Amid debates over new revelations about what happened during a July 15 coup attempt, 1st Lt. Enes Yılmaz, a suspect in the failed coup, said during his defense in court that Brig. Gen. Semih Terzi, who was killed by noncommissioned officer Ömer Halisdemir, was invited to Ankara by Special Forces Commander Lt. Gen. Zekai Aksakallı, CNNTürk reported on Thursday.
“Semih Terzi was invited to Ankara by Zekai Aksakallı. The day before July 15, three battalions that were under the command of Terzi were deployed to other places. Could Gen. Aksakallı, who is aware when even one soldier leaves the main entrance of the barracks, not have been aware of this? Gen. Aksakallı must be heard,” said Yılmaz during a hearing at the Muğla 2nd High Criminal Court, where the team that targeted President Recep Tayyip Erdoğan’s hotel in Marmaris on the night of July 15 are standing trial.
Claiming that the team was there to protect Erdoğan, Yılmaz said: “We just fired to deter. Otherwise we, a team of 30 soldiers, would not have had an altercation with three police officers. When we were under detention, we were not asked questions to shed light on the incident. The only focus was on FETÖ [a derogatory term used by government circles to refer to the faith-based Gülen movement].”
While many questions about what happened on the day and night of the July 15 coup attempt in Turkey persist, it was recently revealed that Chief of General Staff Gen. Hulusi Akar and National Intelligence Organization (MİT) Undersecretary Hakan Fidan had a six-hour meeting in Ankara a day before the coup attempt, news website OdaTV reported on Monday.
According to previous official reports, a major informed MİT about the coup plan at 14:00 and Fidan was with Akar at military headquarters until 20:30, half an hour before the failed coup attempt was launched.
Despite both President Erdoğan and Prime Minister Binali Yıldırım having expressed their uneasiness with Fidan and Akar for failing to inform them about a coup attempt on July 15, and the fact that they had learned of the coup plan six hours earlier notwithstanding, the two retained their posts while over 130,000 people from state institutions were purged and jailed by the government after the coup attempt.
Brig. Gen. Gökhan Şahin Sönmezateş, the commander of the team that targeted Erdoğan’s hotel in Marmaris, said in his defense last month that they received an order from the office of the Chief of General Staff but were intentionally deceived and kept waiting for four hours.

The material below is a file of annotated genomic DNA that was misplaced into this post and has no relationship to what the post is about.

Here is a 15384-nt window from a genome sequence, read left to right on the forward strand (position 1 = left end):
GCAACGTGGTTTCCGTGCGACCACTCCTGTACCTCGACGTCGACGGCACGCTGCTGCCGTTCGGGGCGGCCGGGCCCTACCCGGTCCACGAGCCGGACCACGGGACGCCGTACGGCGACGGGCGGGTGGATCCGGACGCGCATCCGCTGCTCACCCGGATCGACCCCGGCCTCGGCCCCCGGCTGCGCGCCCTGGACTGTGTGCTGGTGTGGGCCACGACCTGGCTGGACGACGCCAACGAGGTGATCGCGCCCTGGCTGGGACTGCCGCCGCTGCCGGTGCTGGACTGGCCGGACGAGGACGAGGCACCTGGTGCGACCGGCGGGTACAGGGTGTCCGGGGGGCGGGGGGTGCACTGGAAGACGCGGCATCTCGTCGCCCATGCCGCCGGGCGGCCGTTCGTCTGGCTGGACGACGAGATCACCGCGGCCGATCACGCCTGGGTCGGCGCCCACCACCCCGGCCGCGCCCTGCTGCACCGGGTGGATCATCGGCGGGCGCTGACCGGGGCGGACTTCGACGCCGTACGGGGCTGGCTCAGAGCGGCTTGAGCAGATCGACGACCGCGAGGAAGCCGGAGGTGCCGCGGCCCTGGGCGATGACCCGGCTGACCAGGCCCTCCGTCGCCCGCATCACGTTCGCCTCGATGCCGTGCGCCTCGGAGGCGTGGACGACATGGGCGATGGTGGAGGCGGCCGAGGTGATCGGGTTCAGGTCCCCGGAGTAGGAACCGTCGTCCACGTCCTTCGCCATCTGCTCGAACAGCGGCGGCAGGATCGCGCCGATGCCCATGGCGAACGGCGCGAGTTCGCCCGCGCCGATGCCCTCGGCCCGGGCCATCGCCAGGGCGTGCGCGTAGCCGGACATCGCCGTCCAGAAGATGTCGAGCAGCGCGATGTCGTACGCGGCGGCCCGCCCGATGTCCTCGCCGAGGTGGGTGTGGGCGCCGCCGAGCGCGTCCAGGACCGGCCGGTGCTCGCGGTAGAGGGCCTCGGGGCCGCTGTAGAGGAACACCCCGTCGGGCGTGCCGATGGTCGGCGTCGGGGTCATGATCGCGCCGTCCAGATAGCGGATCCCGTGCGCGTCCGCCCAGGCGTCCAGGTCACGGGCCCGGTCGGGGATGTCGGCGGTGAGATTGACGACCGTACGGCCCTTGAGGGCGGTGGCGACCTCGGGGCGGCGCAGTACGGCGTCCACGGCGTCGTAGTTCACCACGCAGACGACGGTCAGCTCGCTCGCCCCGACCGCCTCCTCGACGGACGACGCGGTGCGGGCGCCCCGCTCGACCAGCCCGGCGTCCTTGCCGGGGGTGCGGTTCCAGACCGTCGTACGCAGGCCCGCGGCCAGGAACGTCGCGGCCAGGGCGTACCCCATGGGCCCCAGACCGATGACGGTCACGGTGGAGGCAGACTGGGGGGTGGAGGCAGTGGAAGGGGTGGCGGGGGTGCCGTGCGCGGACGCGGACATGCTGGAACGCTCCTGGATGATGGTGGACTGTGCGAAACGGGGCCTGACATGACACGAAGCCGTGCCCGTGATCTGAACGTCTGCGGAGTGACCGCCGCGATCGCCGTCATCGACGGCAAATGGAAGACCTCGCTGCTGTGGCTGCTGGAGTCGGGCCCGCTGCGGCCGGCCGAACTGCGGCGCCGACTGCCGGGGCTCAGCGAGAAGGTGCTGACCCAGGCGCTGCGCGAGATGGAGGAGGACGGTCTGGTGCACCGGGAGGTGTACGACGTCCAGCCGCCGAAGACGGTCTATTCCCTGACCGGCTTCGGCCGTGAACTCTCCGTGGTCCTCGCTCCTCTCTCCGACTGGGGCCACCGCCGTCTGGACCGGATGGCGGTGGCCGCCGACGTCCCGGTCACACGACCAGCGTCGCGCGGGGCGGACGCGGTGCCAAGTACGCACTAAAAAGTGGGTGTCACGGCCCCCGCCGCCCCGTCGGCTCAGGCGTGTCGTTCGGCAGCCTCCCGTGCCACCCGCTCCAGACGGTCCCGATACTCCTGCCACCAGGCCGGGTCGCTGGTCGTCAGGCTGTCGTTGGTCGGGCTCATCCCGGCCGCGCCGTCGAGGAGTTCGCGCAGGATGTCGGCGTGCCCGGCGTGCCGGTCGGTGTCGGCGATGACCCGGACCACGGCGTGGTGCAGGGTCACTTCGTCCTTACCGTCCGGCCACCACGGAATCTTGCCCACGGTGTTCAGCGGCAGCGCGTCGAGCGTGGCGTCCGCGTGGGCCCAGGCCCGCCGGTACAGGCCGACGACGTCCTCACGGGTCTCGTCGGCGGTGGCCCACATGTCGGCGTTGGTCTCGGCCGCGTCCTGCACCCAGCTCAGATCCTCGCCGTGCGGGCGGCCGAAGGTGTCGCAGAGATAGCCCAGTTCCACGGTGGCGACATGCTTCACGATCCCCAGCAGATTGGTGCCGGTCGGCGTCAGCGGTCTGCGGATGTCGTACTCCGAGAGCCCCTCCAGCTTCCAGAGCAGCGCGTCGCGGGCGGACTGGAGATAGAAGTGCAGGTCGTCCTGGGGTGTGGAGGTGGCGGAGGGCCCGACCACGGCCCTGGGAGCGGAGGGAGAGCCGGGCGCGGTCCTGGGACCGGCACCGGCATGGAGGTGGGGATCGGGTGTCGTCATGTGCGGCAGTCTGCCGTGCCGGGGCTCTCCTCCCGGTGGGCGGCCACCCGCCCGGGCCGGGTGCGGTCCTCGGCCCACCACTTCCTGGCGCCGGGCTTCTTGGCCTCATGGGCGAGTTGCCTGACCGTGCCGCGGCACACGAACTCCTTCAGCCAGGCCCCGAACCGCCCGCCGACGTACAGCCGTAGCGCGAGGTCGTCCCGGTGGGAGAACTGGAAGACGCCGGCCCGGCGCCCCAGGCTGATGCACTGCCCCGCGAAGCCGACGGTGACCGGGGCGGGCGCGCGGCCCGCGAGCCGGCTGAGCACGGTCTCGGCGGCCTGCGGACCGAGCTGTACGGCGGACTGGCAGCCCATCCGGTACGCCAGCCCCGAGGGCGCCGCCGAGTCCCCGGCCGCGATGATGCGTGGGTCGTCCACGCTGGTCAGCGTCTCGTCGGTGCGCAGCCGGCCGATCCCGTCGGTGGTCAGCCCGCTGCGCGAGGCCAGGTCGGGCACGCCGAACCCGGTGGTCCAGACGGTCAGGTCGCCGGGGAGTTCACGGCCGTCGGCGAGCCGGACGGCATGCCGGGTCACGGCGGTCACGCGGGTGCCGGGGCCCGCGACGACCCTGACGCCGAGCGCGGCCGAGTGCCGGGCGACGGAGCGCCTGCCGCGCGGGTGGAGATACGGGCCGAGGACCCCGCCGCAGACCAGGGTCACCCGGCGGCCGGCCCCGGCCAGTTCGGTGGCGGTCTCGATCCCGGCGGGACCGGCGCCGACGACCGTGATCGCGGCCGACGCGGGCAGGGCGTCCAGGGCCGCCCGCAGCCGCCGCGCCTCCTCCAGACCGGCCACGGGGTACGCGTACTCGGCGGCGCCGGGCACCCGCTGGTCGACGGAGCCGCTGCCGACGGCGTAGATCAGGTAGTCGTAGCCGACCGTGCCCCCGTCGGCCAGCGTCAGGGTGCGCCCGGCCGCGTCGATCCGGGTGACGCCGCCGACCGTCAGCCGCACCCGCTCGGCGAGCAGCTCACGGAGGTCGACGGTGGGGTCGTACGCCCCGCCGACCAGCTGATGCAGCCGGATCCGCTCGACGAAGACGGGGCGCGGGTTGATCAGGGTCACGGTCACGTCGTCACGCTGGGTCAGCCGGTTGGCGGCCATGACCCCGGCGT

“The order came from Semih Terzi. He said the Turkish Armed Forces had taken over control of the country. He said the order was from the Chief of General Staff’s office. I have no links to FETÖ. We were sent into a trap. Who kept us waiting for four hours before taking off?” Sönmezateş said during his defense at the Muğla 2nd High Criminal Court.
“While the whole world knew the president had gone to İstanbul, we were sent there, into a trap. … I am trying to find an answer to the question of ‘Who deceived us and kept us waiting for four hours?’”
Underlining that he had acted thinking it was a coup on the orders of the entire Turkish military, Sönmezateş also said the order was not to assassinate but to take President Erdoğan to Ankara.
A 37-strong team of special forces members that attacked Erdoğan’s hotel on July 15 killed two policemen. Six aggravated life sentences were demanded for each of the 47 suspects.
The indictment was completed in only four months, considered unusually rapid given the average preparation time for indictments in Turkey. President Erdoğan also filed a criminal complaint against the suspects for allegedly trying to kill him in Marmaris.
Erdoğan called the botched coup a great gift of God as he immediately put the blame on the Gülen movement.
A report prepared by the EU Intelligence Analysis Centre (IntCen) revealed that although President Erdoğan and the Turkish government immediately put the blame for the July 15 failed coup on the faith-based Gülen movement, the coup attempt was staged by a range of Erdoğan’s opponents due to fears of an impending purge, according to a report by The Times newspaper on Jan. 17.
The Aldrimer.no website reported on Jan. 25 that NATO sources believe the coup was staged by the president of Turkey himself.
Speaking to vocaleurope.com, a former Turkish officer who served at NATO headquarters in Brussels but was sacked and recalled to Turkey as part of an investigation into the failed coup on July 15 claims that the putsch was clumsily executed and never intended to bring down the government, but rather served as a vehicle for President Erdoğan to eliminate opponents and the ultranationalists to take a prominent role in the military and impose their “Eurasian” agenda on the country.
In the currently ongoing post-coup purge, over 135,000 people, including thousands within the military, have been purged due to their real or alleged connection to the Gülen movement, according to a statement by the labor minister on Jan. 10. As of March 1, 93,248 people were being held without charge, with an additional 46,274 in pre-trial detention.
A total of 7,316 academics were dismissed as 4,070 judges and prosecutors were purged over alleged coup involvement or terrorist links.